In the end Swanson's own devious devices caused the collapse of GBOK, and for a time John Thompson tried to revive his original project by renaming his 'Voice of Slough' venture as GBLN. He even made an illegal land-based transmission from Slough and tried to fool everyone, including Armstrong, that his project was still going ahead. In the end Thompson redirected his attention to the former Maunsell Fort on Red Sands sandbar and the fledgling Radio Invicta.
So when Spencer came through the door and shook hands with A.N. Thomas, he was shaking the hand of a man with a lot of offshore radio experiences under his belt, as well as a lifetime of work for the BBC, and the backing of the Pye Group of companies.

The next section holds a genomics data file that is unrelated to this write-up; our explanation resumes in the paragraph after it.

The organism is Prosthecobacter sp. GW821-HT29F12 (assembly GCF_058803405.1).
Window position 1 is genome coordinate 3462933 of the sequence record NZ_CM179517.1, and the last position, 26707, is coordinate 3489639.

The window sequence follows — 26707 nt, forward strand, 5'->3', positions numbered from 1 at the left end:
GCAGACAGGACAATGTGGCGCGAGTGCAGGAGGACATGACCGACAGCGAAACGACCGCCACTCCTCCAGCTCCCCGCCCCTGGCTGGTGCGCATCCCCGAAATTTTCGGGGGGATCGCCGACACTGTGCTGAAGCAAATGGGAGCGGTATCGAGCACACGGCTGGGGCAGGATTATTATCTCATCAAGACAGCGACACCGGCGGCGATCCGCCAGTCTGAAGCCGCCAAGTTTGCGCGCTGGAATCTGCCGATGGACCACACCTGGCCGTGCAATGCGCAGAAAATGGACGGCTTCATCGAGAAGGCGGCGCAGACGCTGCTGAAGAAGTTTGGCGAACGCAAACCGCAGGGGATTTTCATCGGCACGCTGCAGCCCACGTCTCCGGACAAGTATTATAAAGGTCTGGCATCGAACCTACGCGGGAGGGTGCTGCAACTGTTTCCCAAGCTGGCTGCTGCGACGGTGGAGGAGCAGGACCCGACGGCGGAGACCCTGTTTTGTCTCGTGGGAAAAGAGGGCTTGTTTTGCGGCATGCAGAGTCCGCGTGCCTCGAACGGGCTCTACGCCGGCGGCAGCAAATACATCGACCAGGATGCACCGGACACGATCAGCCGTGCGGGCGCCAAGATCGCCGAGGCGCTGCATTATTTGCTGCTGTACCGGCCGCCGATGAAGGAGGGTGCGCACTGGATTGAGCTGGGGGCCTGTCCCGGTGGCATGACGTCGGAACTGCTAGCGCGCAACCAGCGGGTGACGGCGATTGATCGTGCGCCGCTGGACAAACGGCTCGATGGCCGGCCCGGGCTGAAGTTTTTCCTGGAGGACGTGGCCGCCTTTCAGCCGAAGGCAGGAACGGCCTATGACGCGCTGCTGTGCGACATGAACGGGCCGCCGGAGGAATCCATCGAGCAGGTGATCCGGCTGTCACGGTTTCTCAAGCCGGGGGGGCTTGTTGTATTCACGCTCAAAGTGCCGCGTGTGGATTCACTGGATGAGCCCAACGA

Thomas grilled Spencer, according to Spencer's own account, and that grilling was resumed by meeting the next person: Captain De Jong Lanau, Chief Superintendent of Wijsmuller Tug and Towing company based in Baarn, Holland. With the Captain was a very young Ronan O'Rahilly, which means that before anything had taken place, O'Rahilly was working with Crawford in January 1964, and, he had previously been sent to Houston, Texas in June 1963, by Allan Crawford. A little later all of the announcing staff (including Simon Dee) who were used for the venture that became known as 'Radio Caroline', were all trained by Crawford's fellow Australians, upstairs in Crawford's studio at 47 Dean Street.
More tomorrow when I will tell you more about David Block and Arthur Carrington and how we were able to discover aspects of his life and reassemble his CV which went from Marconi to the Pye umbrella!